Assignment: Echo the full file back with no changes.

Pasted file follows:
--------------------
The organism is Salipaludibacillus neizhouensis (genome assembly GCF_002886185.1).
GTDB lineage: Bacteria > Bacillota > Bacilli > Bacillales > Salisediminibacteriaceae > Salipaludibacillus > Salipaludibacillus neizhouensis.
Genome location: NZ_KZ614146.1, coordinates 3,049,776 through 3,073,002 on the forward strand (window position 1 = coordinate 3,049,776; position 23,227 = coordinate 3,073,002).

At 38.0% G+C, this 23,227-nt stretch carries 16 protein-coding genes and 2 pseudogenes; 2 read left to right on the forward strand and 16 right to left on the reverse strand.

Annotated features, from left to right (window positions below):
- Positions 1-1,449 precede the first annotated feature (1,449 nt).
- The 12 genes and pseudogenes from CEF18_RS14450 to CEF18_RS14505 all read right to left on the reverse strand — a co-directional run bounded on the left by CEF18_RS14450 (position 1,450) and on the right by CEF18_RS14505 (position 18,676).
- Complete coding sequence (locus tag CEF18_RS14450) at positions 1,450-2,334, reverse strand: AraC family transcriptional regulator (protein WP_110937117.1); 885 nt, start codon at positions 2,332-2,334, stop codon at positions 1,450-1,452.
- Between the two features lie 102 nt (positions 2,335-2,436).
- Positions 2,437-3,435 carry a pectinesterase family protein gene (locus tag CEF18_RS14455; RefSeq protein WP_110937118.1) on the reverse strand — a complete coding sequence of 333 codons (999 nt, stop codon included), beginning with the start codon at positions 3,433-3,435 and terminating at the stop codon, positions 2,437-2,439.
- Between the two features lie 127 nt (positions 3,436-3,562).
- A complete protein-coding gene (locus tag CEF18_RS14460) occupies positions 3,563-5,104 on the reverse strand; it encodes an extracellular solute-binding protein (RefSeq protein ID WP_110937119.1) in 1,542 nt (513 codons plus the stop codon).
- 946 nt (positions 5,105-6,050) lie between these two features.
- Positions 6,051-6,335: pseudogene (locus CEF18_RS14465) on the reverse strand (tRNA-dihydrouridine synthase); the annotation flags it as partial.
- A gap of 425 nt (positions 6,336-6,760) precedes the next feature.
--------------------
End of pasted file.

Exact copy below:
The organism is Salipaludibacillus neizhouensis (genome assembly GCF_002886185.1).
GTDB lineage: Bacteria > Bacillota > Bacilli > Bacillales > Salisediminibacteriaceae > Salipaludibacillus > Salipaludibacillus neizhouensis.
Genome location: NZ_KZ614146.1, coordinates 3,049,776 through 3,073,002 on the forward strand (window position 1 = coordinate 3,049,776; position 23,227 = coordinate 3,073,002).

At 38.0% G+C, this 23,227-nt stretch carries 16 protein-coding genes and 2 pseudogenes; 2 read left to right on the forward strand and 16 right to left on the reverse strand.

Annotated features, from left to right (window positions below):
- Positions 1-1,449 precede the first annotated feature (1,449 nt).
- The 12 genes and pseudogenes from CEF18_RS14450 to CEF18_RS14505 all read right to left on the reverse strand — a co-directional run bounded on the left by CEF18_RS14450 (position 1,450) and on the right by CEF18_RS14505 (position 18,676).
- Complete coding sequence (locus tag CEF18_RS14450) at positions 1,450-2,334, reverse strand: AraC family transcriptional regulator (protein WP_110937117.1); 885 nt, start codon at positions 2,332-2,334, stop codon at positions 1,450-1,452.
- Between the two features lie 102 nt (positions 2,335-2,436).
- Positions 2,437-3,435 carry a pectinesterase family protein gene (locus tag CEF18_RS14455; RefSeq protein WP_110937118.1) on the reverse strand — a complete coding sequence of 333 codons (999 nt, stop codon included), beginning with the start codon at positions 3,433-3,435 and terminating at the stop codon, positions 2,437-2,439.
- Between the two features lie 127 nt (positions 3,436-3,562).
- A complete protein-coding gene (locus tag CEF18_RS14460) occupies positions 3,563-5,104 on the reverse strand; it encodes an extracellular solute-binding protein (RefSeq protein ID WP_110937119.1) in 1,542 nt (513 codons plus the stop codon).
- 946 nt (positions 5,105-6,050) lie between these two features.
- Positions 6,051-6,335: pseudogene (locus CEF18_RS14465) on the reverse strand (tRNA-dihydrouridine synthase); the annotation flags it as partial.
- A gap of 425 nt (positions 6,336-6,760) precedes the next feature.